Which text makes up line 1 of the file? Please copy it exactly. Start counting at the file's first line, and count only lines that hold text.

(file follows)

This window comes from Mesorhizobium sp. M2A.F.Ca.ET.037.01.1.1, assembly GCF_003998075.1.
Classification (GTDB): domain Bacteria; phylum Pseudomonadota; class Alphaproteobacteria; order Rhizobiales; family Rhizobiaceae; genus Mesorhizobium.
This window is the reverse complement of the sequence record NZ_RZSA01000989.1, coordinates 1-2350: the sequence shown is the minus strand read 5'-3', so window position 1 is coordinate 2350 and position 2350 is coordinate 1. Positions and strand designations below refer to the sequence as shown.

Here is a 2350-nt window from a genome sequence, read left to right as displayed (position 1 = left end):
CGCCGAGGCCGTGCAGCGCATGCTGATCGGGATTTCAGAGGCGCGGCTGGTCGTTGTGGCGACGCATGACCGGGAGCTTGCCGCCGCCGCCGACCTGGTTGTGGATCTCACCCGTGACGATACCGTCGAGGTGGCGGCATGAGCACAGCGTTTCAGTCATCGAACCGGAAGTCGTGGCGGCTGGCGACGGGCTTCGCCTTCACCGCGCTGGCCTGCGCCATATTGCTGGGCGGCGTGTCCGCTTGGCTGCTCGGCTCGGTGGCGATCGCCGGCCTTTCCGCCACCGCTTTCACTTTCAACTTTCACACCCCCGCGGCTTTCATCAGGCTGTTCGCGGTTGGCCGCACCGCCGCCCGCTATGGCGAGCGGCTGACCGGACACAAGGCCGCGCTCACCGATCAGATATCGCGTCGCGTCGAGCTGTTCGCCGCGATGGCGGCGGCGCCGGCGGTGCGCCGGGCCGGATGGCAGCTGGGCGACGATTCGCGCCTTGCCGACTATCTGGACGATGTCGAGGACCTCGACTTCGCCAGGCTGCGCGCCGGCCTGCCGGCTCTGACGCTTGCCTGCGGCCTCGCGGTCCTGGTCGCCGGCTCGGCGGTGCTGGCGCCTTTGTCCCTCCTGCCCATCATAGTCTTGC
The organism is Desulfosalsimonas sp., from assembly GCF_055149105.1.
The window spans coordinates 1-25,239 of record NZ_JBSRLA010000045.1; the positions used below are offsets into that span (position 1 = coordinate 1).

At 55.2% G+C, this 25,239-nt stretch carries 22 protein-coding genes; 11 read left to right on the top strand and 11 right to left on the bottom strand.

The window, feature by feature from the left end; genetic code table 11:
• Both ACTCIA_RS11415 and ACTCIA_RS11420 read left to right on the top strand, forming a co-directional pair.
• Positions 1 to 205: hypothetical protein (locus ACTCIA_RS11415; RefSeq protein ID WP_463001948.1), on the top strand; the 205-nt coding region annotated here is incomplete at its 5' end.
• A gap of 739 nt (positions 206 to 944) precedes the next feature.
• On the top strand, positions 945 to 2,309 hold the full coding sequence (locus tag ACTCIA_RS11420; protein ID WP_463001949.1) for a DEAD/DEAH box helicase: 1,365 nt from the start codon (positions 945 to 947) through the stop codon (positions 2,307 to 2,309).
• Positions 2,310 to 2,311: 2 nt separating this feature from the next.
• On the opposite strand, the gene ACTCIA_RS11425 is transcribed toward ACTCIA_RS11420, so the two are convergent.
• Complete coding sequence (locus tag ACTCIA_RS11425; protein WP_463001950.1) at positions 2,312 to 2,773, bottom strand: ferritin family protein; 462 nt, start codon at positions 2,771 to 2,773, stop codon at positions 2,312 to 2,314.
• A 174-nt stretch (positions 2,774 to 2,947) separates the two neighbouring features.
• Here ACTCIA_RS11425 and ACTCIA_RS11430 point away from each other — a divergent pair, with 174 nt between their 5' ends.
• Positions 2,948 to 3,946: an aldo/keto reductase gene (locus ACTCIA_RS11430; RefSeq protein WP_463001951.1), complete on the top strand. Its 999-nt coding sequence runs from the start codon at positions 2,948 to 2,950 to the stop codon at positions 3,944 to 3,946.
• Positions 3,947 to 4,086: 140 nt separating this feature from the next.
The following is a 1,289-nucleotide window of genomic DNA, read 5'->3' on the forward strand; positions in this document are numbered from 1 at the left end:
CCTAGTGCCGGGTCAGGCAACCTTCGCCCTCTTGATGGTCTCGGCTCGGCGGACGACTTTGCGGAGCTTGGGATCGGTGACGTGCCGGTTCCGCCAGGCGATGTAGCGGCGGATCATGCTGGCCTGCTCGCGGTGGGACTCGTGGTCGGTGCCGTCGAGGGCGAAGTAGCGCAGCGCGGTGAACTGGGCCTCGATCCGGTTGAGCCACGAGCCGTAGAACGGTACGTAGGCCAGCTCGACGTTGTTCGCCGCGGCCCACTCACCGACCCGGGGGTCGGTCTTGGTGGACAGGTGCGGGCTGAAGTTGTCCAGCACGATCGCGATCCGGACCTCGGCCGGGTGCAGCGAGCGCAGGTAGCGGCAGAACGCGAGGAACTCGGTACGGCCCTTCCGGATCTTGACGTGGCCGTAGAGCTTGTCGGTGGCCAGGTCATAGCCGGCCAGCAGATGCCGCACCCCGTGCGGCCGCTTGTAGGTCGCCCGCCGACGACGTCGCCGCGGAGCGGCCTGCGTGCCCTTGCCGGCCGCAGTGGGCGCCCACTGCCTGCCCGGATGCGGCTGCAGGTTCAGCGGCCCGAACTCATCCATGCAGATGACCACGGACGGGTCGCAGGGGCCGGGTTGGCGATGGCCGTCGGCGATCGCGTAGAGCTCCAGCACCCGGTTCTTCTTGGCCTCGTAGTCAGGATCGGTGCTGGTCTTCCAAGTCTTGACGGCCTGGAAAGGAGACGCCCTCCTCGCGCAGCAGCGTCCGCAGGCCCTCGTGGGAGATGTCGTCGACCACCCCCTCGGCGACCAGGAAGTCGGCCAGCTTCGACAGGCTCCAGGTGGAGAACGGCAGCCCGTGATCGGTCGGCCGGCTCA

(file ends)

This window comes from Mesorhizobium sp. M2A.F.Ca.ET.037.01.1.1, assembly GCF_003998075.1.